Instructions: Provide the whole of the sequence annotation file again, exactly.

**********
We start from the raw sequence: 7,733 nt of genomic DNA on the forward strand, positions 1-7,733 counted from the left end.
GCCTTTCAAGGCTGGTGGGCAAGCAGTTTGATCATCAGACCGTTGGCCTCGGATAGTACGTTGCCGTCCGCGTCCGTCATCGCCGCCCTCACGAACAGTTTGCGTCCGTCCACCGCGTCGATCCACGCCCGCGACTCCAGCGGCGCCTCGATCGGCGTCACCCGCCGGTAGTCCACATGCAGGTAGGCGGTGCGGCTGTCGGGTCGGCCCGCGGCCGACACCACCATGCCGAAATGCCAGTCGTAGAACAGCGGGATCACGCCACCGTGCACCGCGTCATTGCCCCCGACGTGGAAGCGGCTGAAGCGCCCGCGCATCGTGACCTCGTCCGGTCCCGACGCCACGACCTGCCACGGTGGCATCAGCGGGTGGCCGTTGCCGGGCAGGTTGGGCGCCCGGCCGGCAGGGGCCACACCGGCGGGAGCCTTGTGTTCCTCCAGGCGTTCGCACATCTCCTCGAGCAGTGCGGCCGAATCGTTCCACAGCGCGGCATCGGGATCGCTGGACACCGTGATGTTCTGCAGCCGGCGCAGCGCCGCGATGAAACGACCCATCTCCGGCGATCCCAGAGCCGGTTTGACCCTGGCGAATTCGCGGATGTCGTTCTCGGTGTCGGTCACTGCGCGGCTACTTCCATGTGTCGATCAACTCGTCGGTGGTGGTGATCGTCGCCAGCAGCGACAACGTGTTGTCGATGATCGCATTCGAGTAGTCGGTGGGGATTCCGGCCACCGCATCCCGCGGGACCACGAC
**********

We start from the raw sequence: 7,733 nt of genomic DNA on the forward strand, positions 1-7,733 counted from the left end.
GCCTTTCAAGGCTGGTGGGCAAGCAGTTTGATCATCAGACCGTTGGCCTCGGATAGTACGTTGCCGTCCGCGTCCGTCATCGCCGCCCTCACGAACAGTTTGCGTCCGTCCACCGCGTCGATCCACGCCCGCGACTCCAGCGGCGCCTCGATCGGCGTCACCCGCCGGTAGTCCACATGCAGGTAGGCGGTGCGGCTGTCGGGTCGGCCCGCGGCCGACACCACCATGCCGAAATGCCAGTCGTAGAACAGCGGGATCACGCCACCGTGCACCGCGTCATTGCCCCCGACGTGGAAGCGGCTGAAGCGCCCGCGCATCGTGACCTCGTCCGGTCCCGACGCCACGACCTGCCACGGTGGCATCAGCGGGTGGCCGTTGCCGGGCAGGTTGGGCGCCCGGCCGGCAGGGGCCACACCGGCGGGAGCCTTGTGTTCCTCCAGGCGTTCGCACATCTCCTCGAGCAGTGCGGCCGAATCGTTCCACAGCGCGGCATCGGGATCGCTGGACACCGTGATGTTCTGCAGCCGGCGCAGCGCCGCGATGAAACGACCCATCTCCGGCGATCCCAGAGCCGGTTTGACCCTGGCGAATTCGCGGATGTCGTTCTCGGTGTCGGTCACTGCGCGGCTACTTCCATGTGTCGATCAACTCGTCGGTGGTGGTGATCGTCGCCAGCAGCGACAACGTGTTGTCGATGATCGCATTCGAGTAGTCGGTGGGGATTCCGGCCACCGCATCCCGCGGGACCACGAC